EGU24-10262, updated on 08 Mar 2024
EGU General Assembly 2024
© Author(s) 2024. This work is distributed under
the Creative Commons Attribution 4.0 License.

Machine learning-based emulation of a km-scale UK climate model

Henry Addison1, Elizabeth Kendon1,2, Suman Ravuri, Laurence Aitchison1, and Peter Watson1
Henry Addison et al.
  • 1University of Bristol, Bristol, UK (
  • 2Met Office Hadley Centre, Exeter, UK

High resolution projections are useful for planning climate change adaptation [1] but are expensive to produce using physical simulations. We make use of a state-of-the-art generative machine learning (ML) method, a diffusion model [2], to predict variables from a km-scale model over England and Wales. This is trained to emulate daily mean output from the Met Office 2.2km UK convection-permitting model (CPM) [3], averaged to 8.8km scale for initial testing, given coarse-scale (60km) weather states from the Met Office HadGEM3 general circulation model. This achieves downscaling at much lower computational cost than is required to run the CPM and when trained to predict precipitation the emulator produces samples with realistic spatial structure [4, 5]. We show the emulator learns to represent climate change over the 21st century. We present some diagnostics indicating that there is skill for extreme events with ~100 year return periods, as is necessary to inform decision-making. This is made possible by training the model on ~500 years of CPM data (48 years from each of 12 ensemble members). We also show the method can be useful in scenarios with limited high-resolution data. The method is stochastic and we find that it produces a well-calibrated spread of high resolution precipitation samples for given large-scale conditions, which is highly important for correctly representing extreme events.

Furthermore, we are extending this method to generate coherent multivariate samples including other impact-relevant variables (e.g. 2m temperature, 2m humidity and 10m wind). We will show the model’s performance at producing samples with coherent structure across all the different variables and its ability to represent extremes in multivariate climate impact indices.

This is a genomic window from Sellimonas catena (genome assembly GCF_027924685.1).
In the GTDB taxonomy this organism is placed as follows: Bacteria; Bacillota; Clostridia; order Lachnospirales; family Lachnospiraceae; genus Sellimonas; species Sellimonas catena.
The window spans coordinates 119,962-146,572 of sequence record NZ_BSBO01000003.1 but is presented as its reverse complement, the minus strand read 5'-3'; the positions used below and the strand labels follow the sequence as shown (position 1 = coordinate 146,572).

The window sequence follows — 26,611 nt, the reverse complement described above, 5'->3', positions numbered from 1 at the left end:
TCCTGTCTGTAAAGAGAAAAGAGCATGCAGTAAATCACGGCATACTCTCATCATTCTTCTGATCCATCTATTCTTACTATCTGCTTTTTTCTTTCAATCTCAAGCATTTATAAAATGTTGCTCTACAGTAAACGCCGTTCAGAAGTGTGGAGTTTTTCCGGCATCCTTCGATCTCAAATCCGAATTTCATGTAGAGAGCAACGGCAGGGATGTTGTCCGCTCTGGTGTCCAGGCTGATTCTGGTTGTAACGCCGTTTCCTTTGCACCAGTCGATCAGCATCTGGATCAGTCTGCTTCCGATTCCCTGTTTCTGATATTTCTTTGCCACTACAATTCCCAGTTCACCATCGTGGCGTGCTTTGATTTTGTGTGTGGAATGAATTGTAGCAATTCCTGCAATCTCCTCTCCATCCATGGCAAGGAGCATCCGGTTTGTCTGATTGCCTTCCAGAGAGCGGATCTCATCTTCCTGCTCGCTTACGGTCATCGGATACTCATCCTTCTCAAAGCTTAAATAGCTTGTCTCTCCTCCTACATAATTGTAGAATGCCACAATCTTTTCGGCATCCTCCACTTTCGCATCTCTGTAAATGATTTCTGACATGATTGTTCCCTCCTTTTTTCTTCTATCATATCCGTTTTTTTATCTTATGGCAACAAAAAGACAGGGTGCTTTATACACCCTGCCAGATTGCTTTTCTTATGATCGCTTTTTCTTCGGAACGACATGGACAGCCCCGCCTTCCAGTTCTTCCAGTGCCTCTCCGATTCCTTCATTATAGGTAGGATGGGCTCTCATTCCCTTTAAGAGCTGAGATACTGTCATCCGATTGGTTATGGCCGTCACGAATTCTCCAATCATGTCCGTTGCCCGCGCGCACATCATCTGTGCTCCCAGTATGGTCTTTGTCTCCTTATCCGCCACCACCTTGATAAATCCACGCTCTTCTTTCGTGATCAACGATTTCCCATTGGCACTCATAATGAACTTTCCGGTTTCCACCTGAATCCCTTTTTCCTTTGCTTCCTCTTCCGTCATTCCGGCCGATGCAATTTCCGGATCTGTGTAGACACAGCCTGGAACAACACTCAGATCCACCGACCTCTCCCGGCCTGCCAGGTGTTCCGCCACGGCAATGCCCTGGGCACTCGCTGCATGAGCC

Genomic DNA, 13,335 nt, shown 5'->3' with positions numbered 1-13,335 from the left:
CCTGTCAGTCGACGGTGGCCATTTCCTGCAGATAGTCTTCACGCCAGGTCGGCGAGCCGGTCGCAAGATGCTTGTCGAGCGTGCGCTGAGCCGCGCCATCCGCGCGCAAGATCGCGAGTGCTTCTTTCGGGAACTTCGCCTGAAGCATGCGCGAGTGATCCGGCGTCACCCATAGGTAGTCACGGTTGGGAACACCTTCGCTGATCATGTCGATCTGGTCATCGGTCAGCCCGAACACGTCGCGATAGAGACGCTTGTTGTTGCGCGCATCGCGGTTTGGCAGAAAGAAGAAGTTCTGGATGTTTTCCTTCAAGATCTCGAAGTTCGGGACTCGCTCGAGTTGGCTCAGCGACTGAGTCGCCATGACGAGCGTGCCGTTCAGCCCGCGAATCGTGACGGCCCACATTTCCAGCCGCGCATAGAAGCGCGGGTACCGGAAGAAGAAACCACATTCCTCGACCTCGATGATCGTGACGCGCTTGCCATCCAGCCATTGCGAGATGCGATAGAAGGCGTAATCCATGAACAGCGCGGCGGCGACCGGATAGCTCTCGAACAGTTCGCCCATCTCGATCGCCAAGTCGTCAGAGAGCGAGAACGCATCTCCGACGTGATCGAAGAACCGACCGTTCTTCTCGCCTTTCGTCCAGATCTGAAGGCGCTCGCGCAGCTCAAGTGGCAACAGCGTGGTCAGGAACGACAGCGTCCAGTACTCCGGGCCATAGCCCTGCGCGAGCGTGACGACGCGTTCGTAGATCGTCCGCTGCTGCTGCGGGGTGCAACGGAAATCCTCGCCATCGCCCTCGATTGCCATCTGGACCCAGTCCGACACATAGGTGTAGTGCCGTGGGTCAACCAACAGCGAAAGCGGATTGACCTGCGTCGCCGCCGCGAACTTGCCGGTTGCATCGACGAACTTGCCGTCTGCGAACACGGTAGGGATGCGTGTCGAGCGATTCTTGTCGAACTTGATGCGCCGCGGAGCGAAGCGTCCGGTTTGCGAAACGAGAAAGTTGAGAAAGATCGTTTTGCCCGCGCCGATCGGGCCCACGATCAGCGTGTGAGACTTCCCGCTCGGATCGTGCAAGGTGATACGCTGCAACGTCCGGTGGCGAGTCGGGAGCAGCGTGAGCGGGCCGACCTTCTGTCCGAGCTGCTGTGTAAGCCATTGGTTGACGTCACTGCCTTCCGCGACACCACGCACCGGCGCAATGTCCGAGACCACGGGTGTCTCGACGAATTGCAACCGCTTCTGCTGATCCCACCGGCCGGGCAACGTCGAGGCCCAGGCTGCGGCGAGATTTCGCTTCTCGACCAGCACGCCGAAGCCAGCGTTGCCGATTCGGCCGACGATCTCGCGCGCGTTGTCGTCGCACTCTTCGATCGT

[1] Kendon, E. J. et al. (2021). Update to the UKCP Local (2.2km) projections. Science report, Met Office Hadley Centre, Exeter, UK. [Online]. Available:

[2] Song, Y. et al. (2021). Score-Based Generative Modeling through Stochastic Differential Equations. ICLR.

[3] Kendon EJ, E Fischer, CJ Short (2023) Variability conceals emerging trend in 100yr projections of UK local hourly rainfall extremes, Nature Comms, doi: 10.1038/s41467-023-36499-9

[4] Addison, Henry, Elizabeth Kendon, Suman Ravuri, Laurence Aitchison, and Peter AG Watson. (2022). Machine learning emulation of a local-scale UK climate model. arXiv preprint arXiv:2211.16116.

[5] Addison, H., Kendon, E., Ravuri, S., Aitchison, L., and Watson, P. (2023). Downscaling with a machine learning-based emulator of a local-scale UK climate model, EGU General Assembly 2023, Vienna, Austria, 24–28 Apr 2023, EGU23-14253,

How to cite: Addison, H., Kendon, E., Ravuri, S., Aitchison, L., and Watson, P.: Machine learning-based emulation of a km-scale UK climate model, EGU General Assembly 2024, Vienna, Austria, 14–19 Apr 2024, EGU24-10262,, 2024.